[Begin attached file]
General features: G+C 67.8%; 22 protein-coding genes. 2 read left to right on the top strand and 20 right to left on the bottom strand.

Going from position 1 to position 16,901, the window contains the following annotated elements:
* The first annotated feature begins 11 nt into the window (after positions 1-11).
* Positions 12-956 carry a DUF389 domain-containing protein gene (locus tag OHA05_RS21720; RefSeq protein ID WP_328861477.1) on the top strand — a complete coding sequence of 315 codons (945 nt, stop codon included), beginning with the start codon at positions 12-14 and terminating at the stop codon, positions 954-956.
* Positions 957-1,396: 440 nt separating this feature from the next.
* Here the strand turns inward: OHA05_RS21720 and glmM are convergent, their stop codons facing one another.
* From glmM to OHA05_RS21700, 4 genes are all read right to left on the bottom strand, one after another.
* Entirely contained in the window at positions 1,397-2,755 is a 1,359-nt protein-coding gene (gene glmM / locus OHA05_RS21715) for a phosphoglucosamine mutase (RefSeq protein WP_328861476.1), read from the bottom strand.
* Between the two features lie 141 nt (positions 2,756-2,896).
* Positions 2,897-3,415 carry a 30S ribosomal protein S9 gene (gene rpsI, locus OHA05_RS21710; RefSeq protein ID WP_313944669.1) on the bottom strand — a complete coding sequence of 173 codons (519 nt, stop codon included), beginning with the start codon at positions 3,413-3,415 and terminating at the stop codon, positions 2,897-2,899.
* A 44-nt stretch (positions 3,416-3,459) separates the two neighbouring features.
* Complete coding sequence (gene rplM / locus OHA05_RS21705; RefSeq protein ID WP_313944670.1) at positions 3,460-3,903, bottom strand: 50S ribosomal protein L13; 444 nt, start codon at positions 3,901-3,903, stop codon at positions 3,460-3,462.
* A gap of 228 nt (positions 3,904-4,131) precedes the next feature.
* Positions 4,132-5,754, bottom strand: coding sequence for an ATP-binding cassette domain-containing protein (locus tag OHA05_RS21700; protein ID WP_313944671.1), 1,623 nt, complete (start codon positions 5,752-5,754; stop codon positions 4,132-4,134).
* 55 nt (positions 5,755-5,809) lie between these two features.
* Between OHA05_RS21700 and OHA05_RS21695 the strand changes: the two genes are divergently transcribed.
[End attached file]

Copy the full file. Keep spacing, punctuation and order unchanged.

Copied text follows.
General features: G+C 67.8%; 22 protein-coding genes. 2 read left to right on the top strand and 20 right to left on the bottom strand.

Going from position 1 to position 16,901, the window contains the following annotated elements:
* The first annotated feature begins 11 nt into the window (after positions 1-11).
* Positions 12-956 carry a DUF389 domain-containing protein gene (locus tag OHA05_RS21720; RefSeq protein ID WP_328861477.1) on the top strand — a complete coding sequence of 315 codons (945 nt, stop codon included), beginning with the start codon at positions 12-14 and terminating at the stop codon, positions 954-956.
* Positions 957-1,396: 440 nt separating this feature from the next.
* Here the strand turns inward: OHA05_RS21720 and glmM are convergent, their stop codons facing one another.
* From glmM to OHA05_RS21700, 4 genes are all read right to left on the bottom strand, one after another.
* Entirely contained in the window at positions 1,397-2,755 is a 1,359-nt protein-coding gene (gene glmM / locus OHA05_RS21715) for a phosphoglucosamine mutase (RefSeq protein WP_328861476.1), read from the bottom strand.
* Between the two features lie 141 nt (positions 2,756-2,896).
* Positions 2,897-3,415 carry a 30S ribosomal protein S9 gene (gene rpsI, locus OHA05_RS21710; RefSeq protein ID WP_313944669.1) on the bottom strand — a complete coding sequence of 173 codons (519 nt, stop codon included), beginning with the start codon at positions 3,413-3,415 and terminating at the stop codon, positions 2,897-2,899.
* A 44-nt stretch (positions 3,416-3,459) separates the two neighbouring features.
* Complete coding sequence (gene rplM / locus OHA05_RS21705; RefSeq protein ID WP_313944670.1) at positions 3,460-3,903, bottom strand: 50S ribosomal protein L13; 444 nt, start codon at positions 3,901-3,903, stop codon at positions 3,460-3,462.
* A gap of 228 nt (positions 3,904-4,131) precedes the next feature.
* Positions 4,132-5,754, bottom strand: coding sequence for an ATP-binding cassette domain-containing protein (locus tag OHA05_RS21700; protein ID WP_313944671.1), 1,623 nt, complete (start codon positions 5,752-5,754; stop codon positions 4,132-4,134).
* 55 nt (positions 5,755-5,809) lie between these two features.
* Between OHA05_RS21700 and OHA05_RS21695 the strand changes: the two genes are divergently transcribed.